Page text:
energy

Dr. Stephen Pohl - "Maintaining" the Bottom Line


"Maintaining" the Bottom Line - Dr. Stephen Pohl, South Dakota State University, from the Iowa Pork Congress, January 27-28, 2010, Des Moines, IA, USA.

U.S. bioenergy policy: Time to refuel?

power

A recently-released policy paper by Rice University’s Baker Institute for Public Policy is questioning the United States’ biofuels policy, and rightly so. The paper, “Fundamentals of a Sustainable U.S. Biofuels Policy,” challenges the economic, environmental and logistical basis for ethanol production.

Cap-and-trade bill: What’s in it for me?

While President Obama is expected to focus on challenges in Afghanistan and a hefty new health care bill this week, many in the farm community are growingly concerned about the future of cap-and-trade legislation, and its implications for farmers. According to University of Illinois agricultural economist and environmental policy guru Madhu Khanna, there are both positive and negative consequences for American farmers in a climate bill that would define the nation’s first-ever mandatory limit on heat-trapping gases, in an effort to slow-down global warming effects.

Dr. Bob Morrison - It's a Small World: Carbon Credits


It's a Small World: Carbon Credits - Dr. Bob Morrison, University of Minnesota, 2009 Carthage Vet Service Annual Swine Conference, coverage sponsored by Suvaxyn from Fort Dodge, September 1, 2009, Malcomb, Illinois, USA.

Precision Agriculture: The Strategic Future of Animal Production


Precision Agriculture: The Strategic Future of Animal Production - Dr. Dennis DiPietre KnowledgeVentures LLC, at the Boehringer Ingelheim Vetmedica, Inc. Swine Health Seminar, August 15, 2009, Carolina Beach, North Carolina, USA.

Precision Agriculture: The Strategic Future of Animal Production - PIP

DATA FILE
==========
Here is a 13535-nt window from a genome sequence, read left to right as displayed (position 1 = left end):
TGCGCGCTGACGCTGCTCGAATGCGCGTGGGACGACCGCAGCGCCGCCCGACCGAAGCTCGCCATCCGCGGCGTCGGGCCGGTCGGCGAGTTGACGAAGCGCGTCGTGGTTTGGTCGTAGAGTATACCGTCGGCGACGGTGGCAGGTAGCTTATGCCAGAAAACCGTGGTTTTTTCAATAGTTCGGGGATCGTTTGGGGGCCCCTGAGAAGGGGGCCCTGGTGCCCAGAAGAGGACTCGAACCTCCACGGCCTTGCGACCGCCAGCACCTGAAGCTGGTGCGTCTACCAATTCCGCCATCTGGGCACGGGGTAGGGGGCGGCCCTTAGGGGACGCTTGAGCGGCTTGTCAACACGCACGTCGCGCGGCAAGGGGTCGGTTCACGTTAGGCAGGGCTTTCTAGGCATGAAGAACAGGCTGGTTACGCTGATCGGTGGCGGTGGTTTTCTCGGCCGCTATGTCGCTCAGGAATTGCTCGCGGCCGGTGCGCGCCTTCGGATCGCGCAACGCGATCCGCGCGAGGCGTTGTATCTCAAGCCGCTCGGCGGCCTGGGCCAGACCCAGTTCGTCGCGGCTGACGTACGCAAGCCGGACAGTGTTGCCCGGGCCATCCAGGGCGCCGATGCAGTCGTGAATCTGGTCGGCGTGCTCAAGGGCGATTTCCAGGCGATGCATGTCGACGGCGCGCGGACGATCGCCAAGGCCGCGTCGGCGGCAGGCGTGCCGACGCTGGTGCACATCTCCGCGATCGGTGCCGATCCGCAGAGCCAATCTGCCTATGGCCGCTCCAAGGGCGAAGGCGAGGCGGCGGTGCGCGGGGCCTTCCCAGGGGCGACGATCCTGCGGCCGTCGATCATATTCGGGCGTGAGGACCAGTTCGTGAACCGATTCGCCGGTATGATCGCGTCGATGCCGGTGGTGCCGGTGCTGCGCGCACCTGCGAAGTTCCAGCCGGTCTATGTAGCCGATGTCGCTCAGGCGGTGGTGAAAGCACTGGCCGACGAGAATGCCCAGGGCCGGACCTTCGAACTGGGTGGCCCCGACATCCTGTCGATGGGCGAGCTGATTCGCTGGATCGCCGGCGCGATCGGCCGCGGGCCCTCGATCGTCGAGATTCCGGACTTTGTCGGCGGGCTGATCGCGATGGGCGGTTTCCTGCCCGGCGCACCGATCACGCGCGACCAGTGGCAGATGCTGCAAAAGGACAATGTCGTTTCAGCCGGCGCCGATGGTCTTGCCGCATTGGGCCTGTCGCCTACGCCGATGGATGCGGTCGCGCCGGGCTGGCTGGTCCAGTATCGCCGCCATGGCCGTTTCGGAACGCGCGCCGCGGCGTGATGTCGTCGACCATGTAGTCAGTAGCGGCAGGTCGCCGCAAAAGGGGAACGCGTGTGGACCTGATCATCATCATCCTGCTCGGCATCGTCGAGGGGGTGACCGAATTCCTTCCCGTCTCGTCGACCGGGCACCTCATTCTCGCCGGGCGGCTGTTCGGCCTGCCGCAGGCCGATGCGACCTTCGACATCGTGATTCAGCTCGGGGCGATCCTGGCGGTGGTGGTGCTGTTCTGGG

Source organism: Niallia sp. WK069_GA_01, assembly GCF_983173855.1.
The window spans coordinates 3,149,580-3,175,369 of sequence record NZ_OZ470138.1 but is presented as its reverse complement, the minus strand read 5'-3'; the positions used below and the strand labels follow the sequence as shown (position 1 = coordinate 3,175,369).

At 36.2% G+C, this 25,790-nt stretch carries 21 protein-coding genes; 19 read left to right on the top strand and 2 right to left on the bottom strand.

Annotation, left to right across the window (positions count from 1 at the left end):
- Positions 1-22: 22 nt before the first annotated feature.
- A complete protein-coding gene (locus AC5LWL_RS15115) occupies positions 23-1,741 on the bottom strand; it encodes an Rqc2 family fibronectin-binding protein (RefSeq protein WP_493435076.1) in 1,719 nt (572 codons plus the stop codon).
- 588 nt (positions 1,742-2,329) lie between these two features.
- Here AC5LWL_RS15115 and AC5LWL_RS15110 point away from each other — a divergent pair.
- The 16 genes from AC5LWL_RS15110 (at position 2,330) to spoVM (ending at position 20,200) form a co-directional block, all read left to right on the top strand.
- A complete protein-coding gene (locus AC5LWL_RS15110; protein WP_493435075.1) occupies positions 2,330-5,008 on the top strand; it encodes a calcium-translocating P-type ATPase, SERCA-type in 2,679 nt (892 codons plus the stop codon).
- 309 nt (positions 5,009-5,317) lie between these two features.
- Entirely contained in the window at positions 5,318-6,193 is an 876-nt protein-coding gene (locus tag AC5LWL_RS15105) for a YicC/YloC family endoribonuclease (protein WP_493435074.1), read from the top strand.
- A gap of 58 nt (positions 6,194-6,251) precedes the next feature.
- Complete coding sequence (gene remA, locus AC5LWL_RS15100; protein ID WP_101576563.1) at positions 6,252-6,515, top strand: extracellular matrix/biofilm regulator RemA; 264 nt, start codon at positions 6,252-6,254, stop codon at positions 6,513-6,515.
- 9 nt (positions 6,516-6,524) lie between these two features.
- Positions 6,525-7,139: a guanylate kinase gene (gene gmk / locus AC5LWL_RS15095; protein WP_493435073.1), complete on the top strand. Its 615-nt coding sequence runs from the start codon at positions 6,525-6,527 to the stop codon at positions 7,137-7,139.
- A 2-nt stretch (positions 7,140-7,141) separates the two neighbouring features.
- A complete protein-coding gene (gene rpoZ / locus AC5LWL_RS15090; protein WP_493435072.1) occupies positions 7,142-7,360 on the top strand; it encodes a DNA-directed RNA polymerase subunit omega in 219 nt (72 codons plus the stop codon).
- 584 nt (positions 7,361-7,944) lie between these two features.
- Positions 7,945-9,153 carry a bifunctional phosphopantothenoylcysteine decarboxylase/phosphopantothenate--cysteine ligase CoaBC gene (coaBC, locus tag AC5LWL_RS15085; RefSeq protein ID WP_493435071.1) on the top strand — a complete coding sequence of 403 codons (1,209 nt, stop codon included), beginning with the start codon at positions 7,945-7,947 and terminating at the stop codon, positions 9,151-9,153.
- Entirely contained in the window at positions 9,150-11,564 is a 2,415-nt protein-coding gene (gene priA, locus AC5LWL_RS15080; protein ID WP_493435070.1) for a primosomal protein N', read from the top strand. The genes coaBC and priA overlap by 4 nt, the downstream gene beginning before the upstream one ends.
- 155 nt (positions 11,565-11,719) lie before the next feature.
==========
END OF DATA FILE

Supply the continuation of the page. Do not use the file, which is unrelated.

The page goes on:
Precision Agriculture: The Strategic Future of Animal Production - Dr. Dennis DiPietre KnowledgeVentures LLC, at the Boehringer Ingelheim Vetmedica, Inc. Swine Health Seminar, August 15, 2009, Carolina Beach, North Carolina, USA.

I've Found a Perfect Job Opportunity...Now What?

So, I’ve found the perfect agriculture career opportunity - Now what do I do? The answer to the question seems obvious. Step one. Make sure my resume is up to date. Step two. Draft a cover letter. Step three. Submit the application. Step four. Wait, and hope for the best. If you are like most job seekers, this is the way you go about applying for new jobs. But, if you are looking to make a step out from the crowd - you might try a few other tricks!

Once you’ve located what you think to be the perfect opportunity - do some brainstorming about who you know that might have a connection to the company. Is there someone in your personal network that can make a call on your behalf? This is one tried and true tactic that will help you get the interview.

More Meddling in Markets or "The Problem of Too Many Balls in the Air" Revisited

     We have in the US energy policy regarding ethanol an illustration of the classic problem in economics which I like to call "too many balls in the air".  When it comes to economic thinking and analysis, individuals or groups with "skin in the game" tend to focus tightly on the single variable they want to improve (like the corn price in the case of ethanol) and fail to understand that markets are complex interactions of sometimes hundreds of linked transactions and markets all of which can and usually are affected by extra-market interventions to move the target variable.  There are economic models that can and do attempt to account for all of these impacts simulataneously and track the movement to a new equilibrium in all affected markets but they can be large and clumsy and not very good at tracking the short term movements to new long term equilibria.

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